Tackling such sweeping and complex challenges requires a broad understanding of how health systems work at every level, and an overall population point of view that is developed through the targeted education and training provided by a public health degree program. Professional degrees in public health include the MPH (Master of Public Health), the more academic and research-oriented MSPH (Master of Science in Public Health), MMSPH (Master of Medical Science in Public Health), and DrPH (Doctor of Public Health).
Like an MBA, an MPH is available in a dual MD/MPH degree program. Most students undergo the MPH portion of the program after completing their first or second year of medical school, at which point they select a specialization or concentration that enables them to direct their careers accordingly. Physicians with degrees in public health enter fields such as epidemiology, biostatistics, environmental health, health policy, and health administration, and social and behavioral sciences. The Association of American Medical Colleges lists more than 80 MD/MPH programs in the United States today.
Stacey Ishman, MD, MPH, is a pediatric otolaryngologist at Cincinnati Children’s Hospital Medical Center. She started her MPH program at Johns Hopkins Bloomberg School of Public Health in Baltimore just two weeks before the end of her fellowship at that institution, and did her coursework over the next two years while working as an attending physician. “My decision was made to help jumpstart my academic career,” she said. “I wanted to be better at designing studies and understanding the epidemiology and the biostatistical side of the research.”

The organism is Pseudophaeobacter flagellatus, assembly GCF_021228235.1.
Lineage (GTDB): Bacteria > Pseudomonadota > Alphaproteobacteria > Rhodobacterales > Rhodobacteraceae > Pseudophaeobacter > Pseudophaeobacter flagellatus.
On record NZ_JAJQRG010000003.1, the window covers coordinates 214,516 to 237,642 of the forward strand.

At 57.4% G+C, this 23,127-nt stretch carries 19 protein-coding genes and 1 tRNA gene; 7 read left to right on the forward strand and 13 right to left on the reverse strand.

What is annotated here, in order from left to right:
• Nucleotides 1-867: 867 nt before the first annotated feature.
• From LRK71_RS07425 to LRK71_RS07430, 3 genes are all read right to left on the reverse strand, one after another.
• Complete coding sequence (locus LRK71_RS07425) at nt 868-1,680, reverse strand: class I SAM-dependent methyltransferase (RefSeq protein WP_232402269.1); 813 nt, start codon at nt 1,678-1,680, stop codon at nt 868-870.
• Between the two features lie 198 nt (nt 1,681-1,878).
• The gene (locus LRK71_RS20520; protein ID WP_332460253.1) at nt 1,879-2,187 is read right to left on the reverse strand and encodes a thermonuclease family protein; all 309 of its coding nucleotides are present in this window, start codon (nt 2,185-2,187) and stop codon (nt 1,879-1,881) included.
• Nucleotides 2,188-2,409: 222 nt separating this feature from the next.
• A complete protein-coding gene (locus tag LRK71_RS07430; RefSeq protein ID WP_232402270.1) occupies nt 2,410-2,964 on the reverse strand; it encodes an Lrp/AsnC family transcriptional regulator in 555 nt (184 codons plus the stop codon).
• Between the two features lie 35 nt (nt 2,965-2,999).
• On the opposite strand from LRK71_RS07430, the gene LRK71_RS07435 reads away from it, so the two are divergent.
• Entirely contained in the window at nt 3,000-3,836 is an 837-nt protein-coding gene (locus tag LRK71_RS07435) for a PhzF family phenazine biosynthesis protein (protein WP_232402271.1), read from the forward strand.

For Dr. Ishman, the program has delivered in multiple ways. “On a day-to-day basis, it has helped facilitate my research career because I became better able to design and interpret the studies and the data I collected, which was my original goal,” she said. “The unexpected benefit is that I really understood the value of a systems- or population-level approach. And so, while my original goal was to take better care of each individual patient in my clinic, I began to realize that, by creating an evidence base to create best practices for my area of interest, my research could have far broader implications if we could create something that was a best practice for a population.” Indeed, she and her colleagues were able to create standardized algorithms to help aid and
target their treatment of pediatric sleep apnea, an area of medicine for which there is little in the way of evidence or best practice.